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Millikan’s Oil Drop Experiment

Millikan’s Oil Drop Experiment was an experiment performed by the American physicist Robert A. Millikan and Harvey Fletcher in 1909 to measure the electric charge of a single electron. 

The Millikan’s oil-drop experiment took place in the Ryerson Physical Laboratory at the University of Chicago.

Millikan's oil drop experiment apparatus.
Millikan’s oil drop experiment apparatus. (Source)

Apparatus of Millikan’s Oil Drop Experiment

Millikan’s and Fletcher’s apparatus contain a parallel pair of horizontal metal plates. By applying a potential difference across the plates, a uniform electric field was created in the space between the plates.

A ring of insulator was used to hold the plates apart. Four holes are drilled into the ring, three for illumination by a bright light, and another one to allow viewing through a microscope.

A fine mist of oil droplets was sprayed into a chamber above the plates. This type of oil was usually used in a vacuum apparatus and was chosen because it had an extremely low vapour pressure. Ordinary oil would evaporate under the heat, causing the mass of the oil drop to change over the course of the experiment.

Millikan’s Oil Drop Experiment
Millikan’s Oil Drop Experiment (Source)

Millikan’s Oil Drop Experiment Procedure

Let us look at the procedure of the experiment.

  • Oil is converted into tiny droplets using atomizer(spray). Those droplets pass through the holes present in the upper plate of the apparatus.
  • The downward motions of droplets are observed through a microscope and then their terminal velocity is measured.
  • The air inside the chamber is ionized by passing a beam of X-rays through it. The oil droplets acquire electric charge when they collide with gaseous ions produced by ionization of air.
  • The electric field is set up between the two plates and so the motion of charged oil droplets can be controlled by the electric field.
  • Gravity attracts the oil in a downward direction and the electric field pushes the charge upward. The strength of the electric field is regulated so that the oil droplet reaches an equilibrium position with gravity.
  • The charge over the droplet is calculated at equilibrium, which is dependent on the strength of the electric field and mass of the droplet.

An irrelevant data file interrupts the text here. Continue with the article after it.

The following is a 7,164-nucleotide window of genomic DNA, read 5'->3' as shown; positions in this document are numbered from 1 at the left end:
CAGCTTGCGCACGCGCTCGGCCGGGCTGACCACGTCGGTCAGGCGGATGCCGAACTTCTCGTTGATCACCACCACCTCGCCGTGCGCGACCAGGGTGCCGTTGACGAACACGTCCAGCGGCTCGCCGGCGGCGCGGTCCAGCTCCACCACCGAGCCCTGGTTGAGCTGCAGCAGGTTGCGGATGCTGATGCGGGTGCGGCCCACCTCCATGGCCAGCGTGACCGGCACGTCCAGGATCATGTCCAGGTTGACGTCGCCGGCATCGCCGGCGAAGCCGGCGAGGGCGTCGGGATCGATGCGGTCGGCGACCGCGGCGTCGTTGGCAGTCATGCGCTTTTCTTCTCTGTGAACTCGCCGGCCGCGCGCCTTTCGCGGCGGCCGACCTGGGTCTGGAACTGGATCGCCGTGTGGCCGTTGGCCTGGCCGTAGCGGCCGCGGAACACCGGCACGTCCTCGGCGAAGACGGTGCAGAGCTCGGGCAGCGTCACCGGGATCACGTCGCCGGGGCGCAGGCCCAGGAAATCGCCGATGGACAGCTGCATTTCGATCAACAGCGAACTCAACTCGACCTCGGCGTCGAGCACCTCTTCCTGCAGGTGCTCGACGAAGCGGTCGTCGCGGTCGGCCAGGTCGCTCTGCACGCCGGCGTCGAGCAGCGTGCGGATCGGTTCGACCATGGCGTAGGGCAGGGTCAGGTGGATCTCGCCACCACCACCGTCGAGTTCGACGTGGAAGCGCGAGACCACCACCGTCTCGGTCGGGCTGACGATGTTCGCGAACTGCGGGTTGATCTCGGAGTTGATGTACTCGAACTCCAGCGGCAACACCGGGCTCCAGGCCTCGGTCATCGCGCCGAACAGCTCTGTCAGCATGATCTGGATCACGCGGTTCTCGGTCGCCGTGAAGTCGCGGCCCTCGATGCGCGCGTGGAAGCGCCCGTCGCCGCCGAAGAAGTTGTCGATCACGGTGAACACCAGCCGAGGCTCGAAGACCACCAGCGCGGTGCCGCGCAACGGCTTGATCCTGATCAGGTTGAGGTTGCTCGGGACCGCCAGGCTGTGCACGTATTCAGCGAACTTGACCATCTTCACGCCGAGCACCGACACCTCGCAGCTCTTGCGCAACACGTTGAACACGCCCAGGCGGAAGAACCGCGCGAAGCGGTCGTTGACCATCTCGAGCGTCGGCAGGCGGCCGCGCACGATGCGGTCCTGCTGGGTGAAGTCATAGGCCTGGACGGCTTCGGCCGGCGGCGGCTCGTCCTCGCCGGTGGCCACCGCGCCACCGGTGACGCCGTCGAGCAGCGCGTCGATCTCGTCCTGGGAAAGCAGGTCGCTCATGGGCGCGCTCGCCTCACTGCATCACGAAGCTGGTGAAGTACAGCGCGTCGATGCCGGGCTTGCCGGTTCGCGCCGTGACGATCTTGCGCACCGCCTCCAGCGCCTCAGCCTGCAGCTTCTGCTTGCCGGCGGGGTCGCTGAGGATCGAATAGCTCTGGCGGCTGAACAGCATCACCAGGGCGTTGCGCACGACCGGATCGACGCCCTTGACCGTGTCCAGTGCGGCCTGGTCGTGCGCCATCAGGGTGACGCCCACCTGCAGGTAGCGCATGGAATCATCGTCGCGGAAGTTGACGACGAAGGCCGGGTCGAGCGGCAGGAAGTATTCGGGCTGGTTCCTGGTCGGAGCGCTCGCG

Millikan’s Oil Drop Experiment Calculation

Let us calculate the electron charge by using the method explained in this experiment.

Electron’s Charge is denoted by e,
Electric Field is denoted by E,
Droplet’s Mass is denoted by m,
Gravitational Acceleration is denoted by g

At Equilibrium,

\(
F_{up} = F_{down}\\
F_{up} = e * E\\
F_{down} = mg\\
e * E = mg\\
e = mg / E\\
\)

We can see how an electron charge is measured by Millikan. Millikan found that all drops had charges that were 1.6x 10-19 C multiples.

Conclusion of Millikan’s Experiment

The charge over any oil droplet is always an integral value of e (1.6 x 10-19). Therefore, Millikan concluded that the charge is always quantified, i.e. the charge on any particle will always be an integral multiple of e.

Problems

Question. A tiny spherical oil drop carrying net charge q is balanced in still air with a vertical uniform electric field of strength \(\frac{81\pi}{7} * 10^5\) V/m (volts/meter). When the field is switched off, the drop is observed to fall with terminal velocity \(2 *10^{-3}\) m/s.

Given; g = \(9.8 m/s^2\), viscosity of the air = \(1.8×10^2 N⋅s/m^2\) and density of oil = \(900 kg/m^2\), the magnitude of q is,

  1. \(1.6×10^{−19} C\)
  2. \(3.2×10{−19} C\)
  3. \(4.8×10{−19} C\)
  4. \(8.0×10{−19} C\)

Solution. The forces acting on the oil drop are its weight, buoyant force, and electrostatic force. The buoyant force on the oil drop is very small as compared to the other two forces.

Let net Charge = q  
g = \(9.8 m/s^2\) (Given)
Viscosity of the air = \(1.8×10^2 N⋅s/m^2\)(Given)
Terminal velocity= \(2 *10^{-3} m/s\) (Given)
Density of oil = \(900 kg/m^3\) (Given)

Thus, the weight of the spherical oil drop is balanced by electrostatic force,

\(qE = \frac{4}{3}πr^3\rho g\).

The drop attains terminal velocity in absence of electric field, when viscous force is equal to its weight i.e. ,

\(6 \pi \eta rv = \frac{4}{3} \pi r^3 \rho g\).

Eliminate r from above equations to get the charge,

\(q = \frac{4 \pi \rho g}{3E}(\frac{9 \rho v}{2 \rho g})^{3/2}\) 

Substitute given parameters in the above equation to get, \(q = 8.0×10^{−19} C\).

FAQs

Which oil is used in the Millikan’s oil drop experiment?

Paraffin oil

When did Millikan do the oil drop experiment?

August 1913

What is the importance of Millikan’s oil drop experiment?

The experiment with Millikan is important because it defines the charge on an electron. Millikan used a very basic, very subtle system in which the behavior of gravitational, electrical, and (air) drag forces were controlled.

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